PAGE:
I think one point of the OP question has been not addressed in the responses so far, but I am not sure I know the answer to this (paraphrased) question...
"IS is able to effectively neutralize the motion of the lens+camera, to reduce photographer-induced motion blur in the photo. But it would seem that a suitably high shutter speed also neutralizes motion of the lens+camera by itself, too (which is why the 1/(FL*1.6) rule of thumb for APS-C cameras and 1/FL for FF cameras...so at what shutter speed is our photographer-motion sufficiently stopped by shutter speed alone, and IS becomes superfluous?"
...because the OP comment, " There are also times when some motion blur may be desired... " applies primarily to SUBJECT motion. Yet it could also apply to deliberate camera+lens motion while panning the camera to almost freeze the subject but blur the background in motion.
Upon further thought, it might be based upon the concept that, without IS at some speed above 1/(FL*1.6) motion blur of the lens+camera is so small as to be not noticeable, which I would conceptually identify as 1/K(1/FL*1.6). The answer is dependent upon the angular rate of change of the lens front as it swings thru space due to photographer shake...IS reduces the angular rate of change of the optics in the opposite direction. The value K might by hypothetically K=2 or K=3, or some other value related to the angular rate of change. Therefore,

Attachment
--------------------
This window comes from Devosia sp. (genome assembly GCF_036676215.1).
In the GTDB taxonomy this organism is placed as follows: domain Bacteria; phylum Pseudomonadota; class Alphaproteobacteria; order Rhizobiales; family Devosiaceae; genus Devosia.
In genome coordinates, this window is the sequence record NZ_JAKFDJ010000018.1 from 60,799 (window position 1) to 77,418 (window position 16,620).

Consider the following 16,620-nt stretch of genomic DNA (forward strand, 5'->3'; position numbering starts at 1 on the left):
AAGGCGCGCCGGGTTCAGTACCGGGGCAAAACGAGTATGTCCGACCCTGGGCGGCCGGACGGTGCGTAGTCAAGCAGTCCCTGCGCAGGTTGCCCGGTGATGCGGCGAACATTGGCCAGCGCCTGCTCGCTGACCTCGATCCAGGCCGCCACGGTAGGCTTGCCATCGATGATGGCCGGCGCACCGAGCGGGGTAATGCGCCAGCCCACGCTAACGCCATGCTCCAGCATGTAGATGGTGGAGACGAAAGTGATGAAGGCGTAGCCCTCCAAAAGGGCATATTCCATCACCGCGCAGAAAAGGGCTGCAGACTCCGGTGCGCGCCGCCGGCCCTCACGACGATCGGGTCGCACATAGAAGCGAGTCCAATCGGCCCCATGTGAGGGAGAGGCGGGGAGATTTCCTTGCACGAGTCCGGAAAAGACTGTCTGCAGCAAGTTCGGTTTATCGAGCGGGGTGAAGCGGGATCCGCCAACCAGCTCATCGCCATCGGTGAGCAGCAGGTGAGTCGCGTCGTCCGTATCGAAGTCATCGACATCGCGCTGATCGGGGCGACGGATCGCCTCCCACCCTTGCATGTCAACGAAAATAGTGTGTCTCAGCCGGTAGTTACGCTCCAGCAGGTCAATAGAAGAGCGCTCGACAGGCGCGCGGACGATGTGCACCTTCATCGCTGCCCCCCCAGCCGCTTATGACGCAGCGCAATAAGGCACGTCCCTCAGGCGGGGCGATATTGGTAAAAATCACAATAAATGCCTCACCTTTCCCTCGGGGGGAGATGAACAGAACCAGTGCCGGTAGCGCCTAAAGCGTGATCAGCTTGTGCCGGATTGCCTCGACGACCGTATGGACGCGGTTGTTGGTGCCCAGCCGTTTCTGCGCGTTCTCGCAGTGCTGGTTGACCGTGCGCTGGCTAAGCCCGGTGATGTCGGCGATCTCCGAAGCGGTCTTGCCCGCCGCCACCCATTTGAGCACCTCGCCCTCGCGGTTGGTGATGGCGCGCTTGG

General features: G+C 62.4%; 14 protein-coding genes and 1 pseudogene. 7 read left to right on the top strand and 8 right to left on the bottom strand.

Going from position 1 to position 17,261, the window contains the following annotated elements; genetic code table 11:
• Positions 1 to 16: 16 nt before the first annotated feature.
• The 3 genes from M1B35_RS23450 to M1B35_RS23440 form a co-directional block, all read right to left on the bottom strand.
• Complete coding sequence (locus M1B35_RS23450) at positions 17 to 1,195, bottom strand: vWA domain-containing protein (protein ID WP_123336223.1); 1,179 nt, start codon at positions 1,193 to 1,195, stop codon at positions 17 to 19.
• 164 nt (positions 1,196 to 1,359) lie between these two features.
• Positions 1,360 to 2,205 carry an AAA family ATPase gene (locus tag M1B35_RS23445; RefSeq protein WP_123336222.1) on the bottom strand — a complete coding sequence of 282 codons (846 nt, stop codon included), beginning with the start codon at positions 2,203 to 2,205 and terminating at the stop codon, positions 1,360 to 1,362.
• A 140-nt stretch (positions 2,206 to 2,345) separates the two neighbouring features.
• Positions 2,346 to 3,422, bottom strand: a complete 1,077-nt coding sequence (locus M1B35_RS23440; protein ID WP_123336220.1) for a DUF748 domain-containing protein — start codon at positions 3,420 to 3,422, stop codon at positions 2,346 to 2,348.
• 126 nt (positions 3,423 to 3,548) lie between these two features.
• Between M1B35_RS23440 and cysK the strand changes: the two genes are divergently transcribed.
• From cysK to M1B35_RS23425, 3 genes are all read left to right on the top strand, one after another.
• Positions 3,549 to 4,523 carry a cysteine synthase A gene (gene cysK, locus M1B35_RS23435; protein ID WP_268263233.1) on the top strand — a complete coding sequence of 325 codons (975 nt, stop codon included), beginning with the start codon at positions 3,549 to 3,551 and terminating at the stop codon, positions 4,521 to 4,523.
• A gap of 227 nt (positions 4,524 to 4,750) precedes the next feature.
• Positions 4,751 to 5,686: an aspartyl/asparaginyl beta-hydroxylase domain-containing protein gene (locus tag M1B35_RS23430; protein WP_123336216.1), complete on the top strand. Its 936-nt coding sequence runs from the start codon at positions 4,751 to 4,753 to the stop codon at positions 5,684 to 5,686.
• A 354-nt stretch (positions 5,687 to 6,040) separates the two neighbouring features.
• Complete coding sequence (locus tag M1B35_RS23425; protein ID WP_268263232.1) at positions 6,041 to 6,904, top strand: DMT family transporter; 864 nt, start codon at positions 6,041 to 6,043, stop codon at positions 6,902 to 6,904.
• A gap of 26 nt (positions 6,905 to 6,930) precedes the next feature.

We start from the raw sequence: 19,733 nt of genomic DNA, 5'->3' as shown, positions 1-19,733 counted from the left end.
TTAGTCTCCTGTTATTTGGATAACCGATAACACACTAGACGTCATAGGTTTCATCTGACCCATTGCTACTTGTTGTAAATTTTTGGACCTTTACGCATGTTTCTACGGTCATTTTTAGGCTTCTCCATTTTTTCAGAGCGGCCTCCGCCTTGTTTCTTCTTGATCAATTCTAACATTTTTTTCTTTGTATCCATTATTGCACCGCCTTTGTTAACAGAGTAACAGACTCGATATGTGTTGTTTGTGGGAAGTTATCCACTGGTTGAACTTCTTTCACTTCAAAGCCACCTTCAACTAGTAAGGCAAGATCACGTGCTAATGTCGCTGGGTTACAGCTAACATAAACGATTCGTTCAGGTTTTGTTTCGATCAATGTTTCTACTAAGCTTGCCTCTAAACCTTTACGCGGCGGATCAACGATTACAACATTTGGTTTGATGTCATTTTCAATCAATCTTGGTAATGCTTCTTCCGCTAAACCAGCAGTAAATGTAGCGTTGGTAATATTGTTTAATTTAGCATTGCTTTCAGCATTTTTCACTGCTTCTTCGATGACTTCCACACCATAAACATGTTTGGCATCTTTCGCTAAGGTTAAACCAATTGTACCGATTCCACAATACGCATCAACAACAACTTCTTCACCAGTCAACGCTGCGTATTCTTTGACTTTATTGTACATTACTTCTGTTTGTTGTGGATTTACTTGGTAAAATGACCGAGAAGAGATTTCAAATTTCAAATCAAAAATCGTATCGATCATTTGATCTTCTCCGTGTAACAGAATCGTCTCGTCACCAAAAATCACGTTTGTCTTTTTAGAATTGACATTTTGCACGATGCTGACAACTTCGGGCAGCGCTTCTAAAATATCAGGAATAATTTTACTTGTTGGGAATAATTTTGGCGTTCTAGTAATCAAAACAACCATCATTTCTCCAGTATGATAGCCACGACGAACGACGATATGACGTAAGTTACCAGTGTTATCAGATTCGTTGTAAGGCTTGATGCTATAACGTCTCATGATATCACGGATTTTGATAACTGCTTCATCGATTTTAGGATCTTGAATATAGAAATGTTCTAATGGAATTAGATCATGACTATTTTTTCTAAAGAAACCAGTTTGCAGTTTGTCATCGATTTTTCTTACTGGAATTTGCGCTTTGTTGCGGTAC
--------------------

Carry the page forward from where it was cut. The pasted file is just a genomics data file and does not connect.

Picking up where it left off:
θ = 1/(1/FL*1.6*K)
...,where θ is the angular rate of change.
Our problem is that Canon gives us no parametrically defined value for quantifying what IS itself is capable of neutralizing, so our K value is a total guess for trying to quantify it. Furthermore, the real answer to K and θ are both also related to the ability of the human eye to detect motion blur, which has some relationship also to the Circle of Confusion blur circle size that we can see, which itself is related to the size of print and the viewing distance that it is viewed from!
Any high school scientist out there want a topic for a paper?!